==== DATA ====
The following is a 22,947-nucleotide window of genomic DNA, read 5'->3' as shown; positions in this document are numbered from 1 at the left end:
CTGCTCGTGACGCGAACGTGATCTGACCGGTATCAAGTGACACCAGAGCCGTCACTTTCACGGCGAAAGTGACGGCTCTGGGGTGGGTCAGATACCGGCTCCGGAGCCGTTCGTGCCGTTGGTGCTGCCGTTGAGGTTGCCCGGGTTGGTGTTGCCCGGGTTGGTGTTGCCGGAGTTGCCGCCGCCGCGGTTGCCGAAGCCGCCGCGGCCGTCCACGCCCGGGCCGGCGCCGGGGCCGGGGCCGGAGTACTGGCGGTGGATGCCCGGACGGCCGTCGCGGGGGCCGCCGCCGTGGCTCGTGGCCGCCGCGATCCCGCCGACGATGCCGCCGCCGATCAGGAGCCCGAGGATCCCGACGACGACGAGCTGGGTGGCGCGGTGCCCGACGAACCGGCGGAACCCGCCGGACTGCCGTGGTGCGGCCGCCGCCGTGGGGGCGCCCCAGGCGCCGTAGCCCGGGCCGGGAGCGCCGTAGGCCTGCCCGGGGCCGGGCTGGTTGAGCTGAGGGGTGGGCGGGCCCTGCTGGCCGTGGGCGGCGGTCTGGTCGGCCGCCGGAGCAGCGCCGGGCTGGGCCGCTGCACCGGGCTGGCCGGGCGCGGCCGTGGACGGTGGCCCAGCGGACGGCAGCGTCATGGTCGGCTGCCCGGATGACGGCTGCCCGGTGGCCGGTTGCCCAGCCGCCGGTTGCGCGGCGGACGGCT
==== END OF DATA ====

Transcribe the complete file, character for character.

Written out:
The following is a 22,947-nucleotide window of genomic DNA, read 5'->3' as shown; positions in this document are numbered from 1 at the left end:
CTGCTCGTGACGCGAACGTGATCTGACCGGTATCAAGTGACACCAGAGCCGTCACTTTCACGGCGAAAGTGACGGCTCTGGGGTGGGTCAGATACCGGCTCCGGAGCCGTTCGTGCCGTTGGTGCTGCCGTTGAGGTTGCCCGGGTTGGTGTTGCCCGGGTTGGTGTTGCCGGAGTTGCCGCCGCCGCGGTTGCCGAAGCCGCCGCGGCCGTCCACGCCCGGGCCGGCGCCGGGGCCGGGGCCGGAGTACTGGCGGTGGATGCCCGGACGGCCGTCGCGGGGGCCGCCGCCGTGGCTCGTGGCCGCCGCGATCCCGCCGACGATGCCGCCGCCGATCAGGAGCCCGAGGATCCCGACGACGACGAGCTGGGTGGCGCGGTGCCCGACGAACCGGCGGAACCCGCCGGACTGCCGTGGTGCGGCCGCCGCCGTGGGGGCGCCCCAGGCGCCGTAGCCCGGGCCGGGAGCGCCGTAGGCCTGCCCGGGGCCGGGCTGGTTGAGCTGAGGGGTGGGCGGGCCCTGCTGGCCGTGGGCGGCGGTCTGGTCGGCCGCCGGAGCAGCGCCGGGCTGGGCCGCTGCACCGGGCTGGCCGGGCGCGGCCGTGGACGGTGGCCCAGCGGACGGCAGCGTCATGGTCGGCTGCCCGGATGACGGCTGCCCGGTGGCCGGTTGCCCAGCCGCCGGTTGCGCGGCGGACGGCT